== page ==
by Jon Asher
The vast majority of inductees in the Motorsports Hall of Fame have amassed astounding records on the track, but there's more to a successful career than a checklist of wins and losses. Numerous individuals have had dramatic impacts on their chosen fields of competition without ever having challenged the statisticians, and such is the case with the man known from Coast to Coast as "The Greek," Chris Karamesines.
Just as Hall of Famers "Big Daddy" Don Garlits, Shirley Muldowney and "TV Tom" Ivo played significant roles in helping make drag racing an accepted form of motorsports, so too has Chris Karamesines, but unlike those mentioned, "The Greek" is still driving his 7,000 horsepower Top Fuel dragster in his seventh decade!
To understand Karamesines's impact on the sport one must look far beyond his unofficial breaking of the 200 MPH barrier back in the early 60s. Prior to the time of Karamesines's remarkable run at Alton Dragway in Illinois the Windy City native had impressed West Coast fans with his showmanship, competitive performances and, most importantly, his unmatched personality. Soft-spoken to a fault and bearing an often uncanny resemblance to movie star Caesar Romero at the height of his box office appeal, when "The Greek" climbed out of his car and said things like, "I went so fast that time my mustache almost caught fire!" people listened –and didn't forget.
When the late Jim Tice conceived the AHRA Grand American Series in the late 60s that included paying appearance fees to eight of the most popular Top Fuel dragster and Funny Car drivers of the day, Hall of Famers Garlits, Don "The Snake" Prudhomme, Tom "Mongoose" McEwen and Karamesines were at the top of the list.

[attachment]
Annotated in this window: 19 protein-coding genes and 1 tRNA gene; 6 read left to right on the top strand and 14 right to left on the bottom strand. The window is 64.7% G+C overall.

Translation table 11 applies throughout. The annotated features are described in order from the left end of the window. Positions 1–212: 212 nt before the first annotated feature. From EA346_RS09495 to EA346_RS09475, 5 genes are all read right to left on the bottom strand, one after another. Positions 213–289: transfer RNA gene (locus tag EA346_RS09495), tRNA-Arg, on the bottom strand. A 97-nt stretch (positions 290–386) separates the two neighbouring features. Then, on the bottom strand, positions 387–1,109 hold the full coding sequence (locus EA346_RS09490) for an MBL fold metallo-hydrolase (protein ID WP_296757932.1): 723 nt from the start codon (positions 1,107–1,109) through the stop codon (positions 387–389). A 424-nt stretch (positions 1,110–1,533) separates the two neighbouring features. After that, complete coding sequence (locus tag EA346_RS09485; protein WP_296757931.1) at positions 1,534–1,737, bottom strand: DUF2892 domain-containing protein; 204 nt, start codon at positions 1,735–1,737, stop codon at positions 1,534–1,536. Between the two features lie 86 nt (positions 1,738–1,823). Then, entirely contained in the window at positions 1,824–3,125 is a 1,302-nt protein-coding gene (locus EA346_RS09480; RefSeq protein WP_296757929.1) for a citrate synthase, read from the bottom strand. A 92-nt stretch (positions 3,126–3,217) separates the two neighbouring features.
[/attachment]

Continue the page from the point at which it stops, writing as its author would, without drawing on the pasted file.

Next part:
The Grand American Series was somewhat akin to the barnstorming days of the 1920s and ´30s in that it brought major league drag racing to the nation's hinterlands, with few of the participants having the personal magnetism to match that of Karamesines. Almost overnight he "took over" the Top Fuel contingent, with his peers vying for positions in what became known as "The Greek Fleet." Karamesines was the Captain, a beneficent leader who assigned titles to his minions, often late at night as they worked on their cars in hotel parking lots (eight man crews, tractor/trailer rigs and seven figure sponsorships being 40 years in the future). Almost weekly Karamesines would "promote" or "demote" his compatriots, and woe be to the unfortunate given the "cabin boy" moniker. Fans perusing the cars often asked what the subtle "Greek Fleet" lettering on a car's cowl meant, and why a guy like "Mad Dog" Don Cook had been listed as "First Mate" on Friday and had become "Cabin Boy" by Sunday morning. If nothing else the exercise elevated Karamesines to mythical status, but it was his fire-belching burnouts and tire-smoldering runs that had the fans cheering for more.
Other than a small coterie of supportive aftermarket manufacturers, Karamesines never had a major sponsor, and as the costs of competing escalated his on-track fortunes waned. Still, as other names began to dominate the headlines the media and his fellow competitors never forgot Karamesines and what he stood for – the independent racer always intent on pleasing the fans and performing up to his own high standards.
His occasional forays into NHRA national event competition were particularly revealing because he was largely unknown by the younger fans, but when observant PA announcers began to tout his advancing years and colorful history, Karamesines attracted a whole new generation of supporters. While there might be a couple of hundred fans jammed against the restraining ropes of the championship contenders, almost the same number would be standing inches from Karamesine's side as he adjusted the valves or packed his parachutes. Not surprisingly, if you polled the cognoscenti about who they were pulling for as eliminations began, more than half would respond with "The Greek's" name.
Chris Karamesines' name doesn't now, nor will it ever dominate the record books. He's never been a season titlist, but his place in drag racing's colorful history is assured. Not surprisingly, a decade from now, when few will remember today's champion, they'll remember Karamesines – not only for what he brought to drag racing, but because this ageless wonder may still be pulling to the starting line in a Top Fuel dragster. And why not? He'll only be in his early 80s!